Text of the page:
Will keyboards be obsolete soon, as voice tech takes over?

Is voice technology signalling the death of the keyboard? Consumers seem to think this legacy tech is on its way out.

Alexa, are keyboards going extinct? Wishful thinking, maybe, but according to a recent survey there's broad support for voice technology over tactile interfaces.

I love my keyboard. Sure, I talk to Cortana on Windows 10 from time to time, and I would really struggle to write this post without clacking away on the keyboard on my laptop. But a new survey says that voice is the new media we should all adopt before its too late.

Atlanta-based voice authentication platform Pindrop recently conducted a consumer survey to find out how they interact with their devices. It conducted 4,057 online interviews in September 2018 to examine the current and future usage of voice technology, and explore its impact on people's lives.

The survey shows that almost two out of three (63%) of the population are already using their voice to interact with devices and appliances, and 53 % plan to use voice even more in a year's time.

The usage of voice control has increased, with usage at home gaining the greatest traction. Almost seven out of 10 (63%) use voice control at home, work, or while out and about -- only 14% will not use it at home.

The survey showed that over two-thirds (68%) of respondents plan to use voice-activated assistants for the majority of customer interactions, while nearly one-in-four businesses plan to use them for all interactions.

The data shows why there is such an appetite for voice technology. On average, 56% think that voice technology will have a positive impact on their work and home life, a number that jumps to 68% when looking at people who are already using it.

Nearly half (48%) of respondents think keyboards will barely be used by 2023 as voice technology takes over.

Two-fifths believe voice technology promises a future where using technology is less intrusive, with 41% believing that it will make people stop staring at their phones.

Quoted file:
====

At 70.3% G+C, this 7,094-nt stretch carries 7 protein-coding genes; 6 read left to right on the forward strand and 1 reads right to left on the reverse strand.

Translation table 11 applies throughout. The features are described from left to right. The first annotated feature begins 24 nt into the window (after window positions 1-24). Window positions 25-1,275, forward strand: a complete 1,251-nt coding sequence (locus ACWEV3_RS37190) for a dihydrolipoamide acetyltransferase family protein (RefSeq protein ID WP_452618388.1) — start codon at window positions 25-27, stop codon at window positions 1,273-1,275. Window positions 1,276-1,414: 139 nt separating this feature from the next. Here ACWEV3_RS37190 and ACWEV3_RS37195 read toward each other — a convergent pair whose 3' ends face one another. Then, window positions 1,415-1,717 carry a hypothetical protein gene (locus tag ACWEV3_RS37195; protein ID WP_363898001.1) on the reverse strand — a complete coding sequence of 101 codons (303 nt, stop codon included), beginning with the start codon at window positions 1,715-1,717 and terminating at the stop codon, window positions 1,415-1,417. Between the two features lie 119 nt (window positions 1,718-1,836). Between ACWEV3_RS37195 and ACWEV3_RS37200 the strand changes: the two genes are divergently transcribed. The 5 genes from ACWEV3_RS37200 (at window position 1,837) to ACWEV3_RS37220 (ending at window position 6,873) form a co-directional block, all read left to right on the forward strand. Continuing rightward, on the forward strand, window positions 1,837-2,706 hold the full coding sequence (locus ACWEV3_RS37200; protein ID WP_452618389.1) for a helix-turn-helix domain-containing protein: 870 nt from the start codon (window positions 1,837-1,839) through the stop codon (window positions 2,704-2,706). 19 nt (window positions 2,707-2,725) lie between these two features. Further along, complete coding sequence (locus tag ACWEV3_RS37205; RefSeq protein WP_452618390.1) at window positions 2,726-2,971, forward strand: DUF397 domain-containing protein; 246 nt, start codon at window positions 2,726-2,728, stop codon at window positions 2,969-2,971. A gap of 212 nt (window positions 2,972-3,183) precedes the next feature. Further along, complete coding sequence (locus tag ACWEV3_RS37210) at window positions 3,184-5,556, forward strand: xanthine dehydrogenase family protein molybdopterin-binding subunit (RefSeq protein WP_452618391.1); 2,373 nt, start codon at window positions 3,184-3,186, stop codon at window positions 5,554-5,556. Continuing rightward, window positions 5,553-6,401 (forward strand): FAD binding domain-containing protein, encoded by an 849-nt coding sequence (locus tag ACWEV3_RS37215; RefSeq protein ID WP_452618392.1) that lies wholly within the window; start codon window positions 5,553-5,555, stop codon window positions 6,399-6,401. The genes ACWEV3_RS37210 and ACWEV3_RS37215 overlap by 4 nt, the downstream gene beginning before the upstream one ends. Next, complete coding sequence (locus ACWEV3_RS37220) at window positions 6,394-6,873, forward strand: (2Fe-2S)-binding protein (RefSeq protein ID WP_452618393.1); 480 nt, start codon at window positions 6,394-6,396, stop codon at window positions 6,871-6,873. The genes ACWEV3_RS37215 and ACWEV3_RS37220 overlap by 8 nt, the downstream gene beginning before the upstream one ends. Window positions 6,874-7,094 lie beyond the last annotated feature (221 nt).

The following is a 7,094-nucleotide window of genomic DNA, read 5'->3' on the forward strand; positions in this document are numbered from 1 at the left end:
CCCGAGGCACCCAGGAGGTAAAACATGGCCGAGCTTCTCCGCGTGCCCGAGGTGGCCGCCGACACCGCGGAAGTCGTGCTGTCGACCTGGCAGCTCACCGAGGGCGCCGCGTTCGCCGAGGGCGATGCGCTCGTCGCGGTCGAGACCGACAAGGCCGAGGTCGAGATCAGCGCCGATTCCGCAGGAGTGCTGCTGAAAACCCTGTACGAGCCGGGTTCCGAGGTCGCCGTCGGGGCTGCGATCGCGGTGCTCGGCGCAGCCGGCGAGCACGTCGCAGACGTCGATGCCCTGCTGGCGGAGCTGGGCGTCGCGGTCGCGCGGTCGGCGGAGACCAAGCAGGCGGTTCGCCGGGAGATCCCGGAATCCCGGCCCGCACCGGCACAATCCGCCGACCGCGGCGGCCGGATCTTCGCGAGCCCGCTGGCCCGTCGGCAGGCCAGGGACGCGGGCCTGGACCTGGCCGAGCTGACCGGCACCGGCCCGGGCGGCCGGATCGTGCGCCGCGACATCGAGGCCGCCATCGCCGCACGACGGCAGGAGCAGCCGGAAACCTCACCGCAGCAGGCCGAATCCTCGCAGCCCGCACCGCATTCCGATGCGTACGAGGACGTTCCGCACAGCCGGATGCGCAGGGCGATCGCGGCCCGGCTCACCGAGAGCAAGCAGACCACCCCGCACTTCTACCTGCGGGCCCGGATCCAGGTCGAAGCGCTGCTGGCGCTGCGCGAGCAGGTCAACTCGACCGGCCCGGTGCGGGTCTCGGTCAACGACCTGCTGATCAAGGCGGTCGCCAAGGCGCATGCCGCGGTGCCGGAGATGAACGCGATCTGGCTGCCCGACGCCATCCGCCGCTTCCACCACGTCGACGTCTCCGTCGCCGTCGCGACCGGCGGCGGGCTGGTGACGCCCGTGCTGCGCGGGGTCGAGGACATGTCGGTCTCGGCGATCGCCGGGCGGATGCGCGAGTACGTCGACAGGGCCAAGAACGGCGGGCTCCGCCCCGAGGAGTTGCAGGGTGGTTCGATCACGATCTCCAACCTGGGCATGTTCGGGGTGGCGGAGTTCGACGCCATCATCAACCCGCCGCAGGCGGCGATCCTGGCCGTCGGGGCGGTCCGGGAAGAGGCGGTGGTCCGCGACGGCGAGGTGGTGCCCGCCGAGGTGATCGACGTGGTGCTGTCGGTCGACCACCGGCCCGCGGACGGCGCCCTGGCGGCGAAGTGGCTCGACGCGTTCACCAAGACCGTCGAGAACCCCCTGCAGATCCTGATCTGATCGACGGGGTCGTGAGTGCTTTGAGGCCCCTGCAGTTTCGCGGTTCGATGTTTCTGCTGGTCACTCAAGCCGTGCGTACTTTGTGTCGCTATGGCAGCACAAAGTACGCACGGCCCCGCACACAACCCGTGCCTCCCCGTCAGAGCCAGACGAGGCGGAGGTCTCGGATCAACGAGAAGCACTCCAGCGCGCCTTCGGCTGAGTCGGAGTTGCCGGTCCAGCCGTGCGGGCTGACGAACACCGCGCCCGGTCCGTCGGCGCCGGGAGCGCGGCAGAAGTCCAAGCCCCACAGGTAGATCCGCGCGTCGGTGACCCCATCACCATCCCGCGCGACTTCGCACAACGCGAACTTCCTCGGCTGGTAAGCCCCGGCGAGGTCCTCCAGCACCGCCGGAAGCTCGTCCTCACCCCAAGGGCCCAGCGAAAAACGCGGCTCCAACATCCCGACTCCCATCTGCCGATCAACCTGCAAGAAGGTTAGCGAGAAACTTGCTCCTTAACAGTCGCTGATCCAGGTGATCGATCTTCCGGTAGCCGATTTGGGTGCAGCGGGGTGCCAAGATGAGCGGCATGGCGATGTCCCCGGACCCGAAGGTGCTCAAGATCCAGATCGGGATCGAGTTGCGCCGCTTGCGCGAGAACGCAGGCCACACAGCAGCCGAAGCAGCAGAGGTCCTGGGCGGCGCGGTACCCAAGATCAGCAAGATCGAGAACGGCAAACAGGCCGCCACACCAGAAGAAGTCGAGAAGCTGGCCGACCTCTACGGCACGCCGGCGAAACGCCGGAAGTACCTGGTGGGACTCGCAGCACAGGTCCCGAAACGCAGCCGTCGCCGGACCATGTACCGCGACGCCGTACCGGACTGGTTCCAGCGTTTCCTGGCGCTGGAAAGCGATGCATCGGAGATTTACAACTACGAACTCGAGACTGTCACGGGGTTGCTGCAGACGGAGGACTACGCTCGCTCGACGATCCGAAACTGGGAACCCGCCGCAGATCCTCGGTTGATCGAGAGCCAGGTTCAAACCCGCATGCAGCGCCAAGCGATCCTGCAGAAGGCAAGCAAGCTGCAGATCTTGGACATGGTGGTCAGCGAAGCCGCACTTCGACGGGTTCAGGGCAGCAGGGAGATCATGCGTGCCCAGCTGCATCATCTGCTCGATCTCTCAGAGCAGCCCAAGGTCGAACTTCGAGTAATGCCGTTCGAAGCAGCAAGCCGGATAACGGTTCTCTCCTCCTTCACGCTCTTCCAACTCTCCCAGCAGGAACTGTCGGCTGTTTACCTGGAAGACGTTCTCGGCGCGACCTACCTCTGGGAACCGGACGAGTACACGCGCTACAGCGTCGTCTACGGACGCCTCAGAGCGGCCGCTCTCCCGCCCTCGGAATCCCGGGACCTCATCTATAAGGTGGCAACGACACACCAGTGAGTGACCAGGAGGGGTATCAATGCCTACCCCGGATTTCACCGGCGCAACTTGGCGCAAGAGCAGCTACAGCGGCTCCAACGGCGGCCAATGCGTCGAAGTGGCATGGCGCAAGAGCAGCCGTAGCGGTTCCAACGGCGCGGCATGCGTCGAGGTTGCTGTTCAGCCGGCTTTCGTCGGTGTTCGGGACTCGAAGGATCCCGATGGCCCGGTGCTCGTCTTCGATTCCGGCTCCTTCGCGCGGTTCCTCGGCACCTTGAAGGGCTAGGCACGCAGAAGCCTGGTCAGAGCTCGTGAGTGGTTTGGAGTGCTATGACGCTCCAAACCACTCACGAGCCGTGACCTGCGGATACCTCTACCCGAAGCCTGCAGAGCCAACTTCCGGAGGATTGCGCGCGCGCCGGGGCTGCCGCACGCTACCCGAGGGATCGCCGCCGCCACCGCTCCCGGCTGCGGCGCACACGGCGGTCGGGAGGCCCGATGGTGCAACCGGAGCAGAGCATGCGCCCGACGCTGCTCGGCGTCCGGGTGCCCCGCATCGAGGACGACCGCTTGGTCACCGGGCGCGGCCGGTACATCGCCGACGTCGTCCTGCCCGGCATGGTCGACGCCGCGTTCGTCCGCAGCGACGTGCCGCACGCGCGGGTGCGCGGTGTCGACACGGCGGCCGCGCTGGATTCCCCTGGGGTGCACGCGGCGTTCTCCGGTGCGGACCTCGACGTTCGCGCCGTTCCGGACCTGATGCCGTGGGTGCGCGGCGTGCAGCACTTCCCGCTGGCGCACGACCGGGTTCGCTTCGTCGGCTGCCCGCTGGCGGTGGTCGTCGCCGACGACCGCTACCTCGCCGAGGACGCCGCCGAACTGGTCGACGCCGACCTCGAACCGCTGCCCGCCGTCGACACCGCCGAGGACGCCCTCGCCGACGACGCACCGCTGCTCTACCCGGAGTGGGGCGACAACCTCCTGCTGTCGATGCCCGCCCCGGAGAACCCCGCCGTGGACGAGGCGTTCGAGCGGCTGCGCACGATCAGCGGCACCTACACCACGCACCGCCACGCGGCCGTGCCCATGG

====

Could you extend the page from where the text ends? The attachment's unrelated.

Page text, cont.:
The same number also believe their lives would be made simpler by voice, as the technology's capabilities increase over the next five years.

In the five years, to 2023, the majority of respondents plan to use voice-activated devices and appliances to help them with cooking (63%), managing their home (58%), ordering groceries (52%), and organizing a holiday (52%).

People are also planning to make the most of voice technologies outside of the home. Although voice has gained least traction in the workplace, usage is expected to pick up.

Over half (57%) plan to use it to access their workplace, while 50% plan to use it to operate equipment or a car while on the job. Only 1 in 5 will never use voice controls at work, yet people see potential for workplace usage.

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In the next 18 months, more than two in five expect to use voice tech to interact with a virtual PA, and operate a computer or conferencing system. And for leisure, 56% plan to use it to book tickets or restaurants within five years.

But as technology uptake has increased, so too have security fears. In 2017, the main issue with voice technology was its usability; but in 2018, security and privacy concerns were the number one challenge.

Indeed, when offered the chance to use their voice as a password, 44% would say yes, while 46 % would say no.

The No. 1 reason given for using voice was not having to remember a password; respondents are split between the ease of use of voice, and the security challenges it presents.

Vijay Balasubramaniyan, CEO and co-founder of Pindrop, said: 

"The last few years have seen early adopters rush to bring smart devices and speakers into their homes, normalizing a technology that was once seen with skepticism.

Today's results prove this and also point towards a future where the way we engage with technology fundamentally shifts to a hands-free model. People can see the benefits it brings them, allowing them to simplify their lives and help battle the constant distractions handheld devices provide."

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